That unconscious attitude will interfere with your ability to enjoy your friend and your precious time together.

In her book, The Gifts of Imperfection, Brene Brown states that in order to live a Wholehearted life—and who doesn’t want to live a wholehearted life?—we must love ourselves. It’s a prerequisite.

We cannot give away what we don’t have.

The way I took this message is I need to love myself and have compassion for myself if I want to make a positive difference in the world. Self-compassion needs to be the foundation of everything I do or I will just inflict my lack of compassion on everyone around me.

This is not always easy, because we are like the fish: we don’t notice the water we swim in.

We need to notice how we talk to ourselves all day long. We are not consciously aware of our thoughts (words) most of the time.

We need to become aware.

What are you thinking right now? Does it serve you? If not, try thinking a different thought or just questioning your thought.

If you are thinking, as I often do: I’ll never get it all done, you will feel frantic and behind-the-8-ball all day long.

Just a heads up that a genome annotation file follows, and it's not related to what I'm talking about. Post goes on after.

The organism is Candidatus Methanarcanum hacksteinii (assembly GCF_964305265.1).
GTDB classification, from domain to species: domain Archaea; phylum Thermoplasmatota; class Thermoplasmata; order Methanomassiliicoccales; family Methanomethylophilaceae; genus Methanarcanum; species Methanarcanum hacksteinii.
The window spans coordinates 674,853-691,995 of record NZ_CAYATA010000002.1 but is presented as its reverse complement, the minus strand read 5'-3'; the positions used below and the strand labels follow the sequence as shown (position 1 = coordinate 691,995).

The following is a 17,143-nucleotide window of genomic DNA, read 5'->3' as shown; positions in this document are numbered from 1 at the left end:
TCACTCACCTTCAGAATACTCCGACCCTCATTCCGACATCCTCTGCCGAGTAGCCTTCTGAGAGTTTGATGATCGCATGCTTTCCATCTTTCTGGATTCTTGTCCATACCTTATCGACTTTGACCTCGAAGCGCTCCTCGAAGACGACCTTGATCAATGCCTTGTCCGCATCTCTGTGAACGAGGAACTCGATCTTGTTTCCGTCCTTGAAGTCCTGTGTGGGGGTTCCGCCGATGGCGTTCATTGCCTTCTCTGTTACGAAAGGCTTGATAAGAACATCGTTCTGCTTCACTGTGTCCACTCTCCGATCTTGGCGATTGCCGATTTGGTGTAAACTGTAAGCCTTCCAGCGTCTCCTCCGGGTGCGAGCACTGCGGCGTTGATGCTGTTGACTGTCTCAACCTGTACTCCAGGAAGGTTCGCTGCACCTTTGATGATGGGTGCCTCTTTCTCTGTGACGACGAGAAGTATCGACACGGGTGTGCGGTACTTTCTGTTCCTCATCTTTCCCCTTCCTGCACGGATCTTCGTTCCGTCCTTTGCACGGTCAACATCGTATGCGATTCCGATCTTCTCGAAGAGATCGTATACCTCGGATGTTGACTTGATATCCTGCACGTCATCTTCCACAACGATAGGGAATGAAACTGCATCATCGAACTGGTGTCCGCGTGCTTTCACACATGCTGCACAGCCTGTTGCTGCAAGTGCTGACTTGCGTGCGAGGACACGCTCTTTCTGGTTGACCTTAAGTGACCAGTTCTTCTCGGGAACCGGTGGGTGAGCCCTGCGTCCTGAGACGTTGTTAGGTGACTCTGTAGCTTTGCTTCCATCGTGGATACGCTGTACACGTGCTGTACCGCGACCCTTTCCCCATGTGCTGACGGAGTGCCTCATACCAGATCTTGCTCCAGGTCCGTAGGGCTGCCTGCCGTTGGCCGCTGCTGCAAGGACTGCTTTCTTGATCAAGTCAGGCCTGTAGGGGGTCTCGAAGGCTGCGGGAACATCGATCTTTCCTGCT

If you notice the thought, and consciously decide to think: I’ll get everything done that needs to get done, you will start to feel better.

If you do that over and over, you will have a great day and you will spread acceptance, love, and compassion wherever you go.

Here’s the formula:

  1. Think negative thought.
  2. Notice what you are thinking.
  3. Respond with a positive thought (question, response, mantra.)
  4. Notice your next negative thought.
  5. Respond with a positive thought (question, response, mantra.)
  6. Repeat, repeat, repeat.

I’ve been doing that since I got up and, so far, it’s been a good day. How about you?

Diane MacKinnon, MD, Master Certified Life CoachDiane MacKinnon: Hi! I’m so glad to be a part of this community of writers. I don’t always feel like a writer, but I draw inspiration and encouragement from this group of readers and writers every day. Thank you all for being here.

 

When We Expand

When we do big things that require a lot of effort, it’s normal to feel a little let down after the fact.

When we expand, it’s normal to contract a little—to try to go back to the way things used to be. But once we expand, we can’t go back to the way we were. We have to learn to inhabit our new, bigger, life. We need to get used to who we are now.

It takes a little while for that to happen.